Greg Roach's Berkshires Blog
Tuesday, December 18, 2007
  "This won't be Silicon Valley any time soon, and I wouldn't want it to be..."
Here's an interesting glimpse of how the internet has affected economic growth in rural towns from the Christian Science Monitor:
"It's not just about historical preservation or farming, but also the Mayberry mentality – that ultimately people do enjoy these small towns," says Chad Adams, director of the Center for Local Innovation in Raleigh, N.C. "It's a golden opportunity for small-town America."

Three trends are fueling growth in some rural areas, says Bill Gillis, director of the Center to Bridge the Digital Divide in Spokane, Wash. Mobile dot-commers with "golden Rolodexes" are launching tech-based companies. Eco-fuel growth and rising corn prices are pumping money toward entrepreneurs in traditional breadbasket industries. And government investments in broadband and high-tech "incubators" (subsidized office space geared toward high-tech businesses) are allowing local economies to branch out beyond the cotton and corn fields.
Waterfront Media sort of fits this mold, although it seems that most of their high paying jobs are in NYC while we get the customer service phone bank. And let's not overlook Berkshire Biodiesel in Pittsfield. It wouldn't shock me if someday this incredibly well connected company is a huge global player in the renewable fuels game.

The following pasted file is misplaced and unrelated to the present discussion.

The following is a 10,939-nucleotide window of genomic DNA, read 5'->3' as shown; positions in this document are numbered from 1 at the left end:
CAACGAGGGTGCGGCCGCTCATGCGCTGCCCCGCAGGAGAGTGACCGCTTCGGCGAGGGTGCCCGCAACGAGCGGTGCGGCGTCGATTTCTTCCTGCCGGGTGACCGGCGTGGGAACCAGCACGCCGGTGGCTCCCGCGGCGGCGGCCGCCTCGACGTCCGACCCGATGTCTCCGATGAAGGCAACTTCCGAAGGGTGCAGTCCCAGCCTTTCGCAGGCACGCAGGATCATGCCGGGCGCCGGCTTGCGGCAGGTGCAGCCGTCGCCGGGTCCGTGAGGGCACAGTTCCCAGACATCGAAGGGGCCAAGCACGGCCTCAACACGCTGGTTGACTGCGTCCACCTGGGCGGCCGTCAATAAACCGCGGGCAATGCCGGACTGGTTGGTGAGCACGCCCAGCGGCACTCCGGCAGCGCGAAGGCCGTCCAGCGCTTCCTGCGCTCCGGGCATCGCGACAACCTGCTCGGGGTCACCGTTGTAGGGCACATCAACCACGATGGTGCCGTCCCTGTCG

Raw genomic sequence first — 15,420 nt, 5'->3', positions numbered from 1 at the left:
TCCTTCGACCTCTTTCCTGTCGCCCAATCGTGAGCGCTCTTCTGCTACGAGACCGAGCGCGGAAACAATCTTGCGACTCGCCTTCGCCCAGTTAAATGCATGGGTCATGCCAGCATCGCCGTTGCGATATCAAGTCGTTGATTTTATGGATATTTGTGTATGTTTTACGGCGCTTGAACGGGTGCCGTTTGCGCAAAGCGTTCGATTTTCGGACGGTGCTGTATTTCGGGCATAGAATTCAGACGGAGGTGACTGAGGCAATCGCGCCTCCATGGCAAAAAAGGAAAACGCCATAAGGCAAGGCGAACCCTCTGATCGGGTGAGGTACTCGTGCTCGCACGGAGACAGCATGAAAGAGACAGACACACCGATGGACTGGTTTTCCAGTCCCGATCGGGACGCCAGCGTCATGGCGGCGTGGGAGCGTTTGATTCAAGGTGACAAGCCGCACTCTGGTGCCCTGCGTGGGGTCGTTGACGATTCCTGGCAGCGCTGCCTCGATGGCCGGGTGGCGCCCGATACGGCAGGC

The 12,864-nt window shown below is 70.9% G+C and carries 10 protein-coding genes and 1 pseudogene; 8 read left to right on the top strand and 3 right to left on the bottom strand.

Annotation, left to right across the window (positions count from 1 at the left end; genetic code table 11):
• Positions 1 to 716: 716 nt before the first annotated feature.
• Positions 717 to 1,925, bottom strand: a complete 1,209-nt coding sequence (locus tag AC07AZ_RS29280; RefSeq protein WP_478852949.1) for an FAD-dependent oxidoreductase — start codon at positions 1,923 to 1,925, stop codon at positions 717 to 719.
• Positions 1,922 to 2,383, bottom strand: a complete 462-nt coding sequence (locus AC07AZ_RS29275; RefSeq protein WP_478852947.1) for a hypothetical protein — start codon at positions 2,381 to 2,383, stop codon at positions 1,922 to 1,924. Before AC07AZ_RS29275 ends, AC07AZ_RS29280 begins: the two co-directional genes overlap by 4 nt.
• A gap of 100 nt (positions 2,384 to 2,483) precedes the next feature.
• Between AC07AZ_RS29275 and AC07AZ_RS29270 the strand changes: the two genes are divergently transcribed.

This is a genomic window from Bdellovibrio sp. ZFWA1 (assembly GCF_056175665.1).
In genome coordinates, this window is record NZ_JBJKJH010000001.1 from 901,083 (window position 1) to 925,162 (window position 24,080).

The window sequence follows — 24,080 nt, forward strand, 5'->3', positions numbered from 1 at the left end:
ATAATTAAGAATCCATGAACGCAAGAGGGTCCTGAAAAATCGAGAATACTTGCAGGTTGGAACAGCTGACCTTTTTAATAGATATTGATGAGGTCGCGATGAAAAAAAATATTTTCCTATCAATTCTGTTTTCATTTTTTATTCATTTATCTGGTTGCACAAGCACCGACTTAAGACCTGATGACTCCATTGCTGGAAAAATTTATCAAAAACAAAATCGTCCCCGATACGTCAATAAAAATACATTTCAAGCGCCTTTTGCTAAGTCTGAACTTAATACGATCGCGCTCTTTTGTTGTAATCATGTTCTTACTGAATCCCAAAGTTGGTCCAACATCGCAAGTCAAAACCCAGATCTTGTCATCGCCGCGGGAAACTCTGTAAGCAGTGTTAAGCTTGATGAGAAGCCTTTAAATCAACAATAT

This is a damn nice place to live and regardless of the opinions of a few long-time loudmouths, most of us so-called newbies are here to stay. Change is the only constant.

UPDATE: How could I forget MCLA's science center? This project has the potential to impact our economy in a 21st century kind of way, as well!
I suggested two years ago that NA should look to combine the brains of the local colleges and create a major alternate energy research center. Now it seems an even better idea with the new Science center and the biofuel plant in Pittsfield. It looks like algae is going to be the new petroleum and its growth could be combined with wind power and pond/lake water using hydrolysis to produce hydrogen.
The Mayberry Mentality is a great way to describe small towns like North Adams. And yes people do like the presumed slow paced lifestyle that a small town like North Adams can offer, in appearance at least. It is the lack of a 24/7 busy, busy, always busy lifestyle that does attract people. People that are tired of the rat race of a city and are longing for a place where they can set their own pace. Where they are in control of time not the other way around. Where they have time to contemplate and foster new and innovative ideas, that in the raging turmoil of a greedy city scape where everyone is to busy grabbing for the golden ring, to have time to think.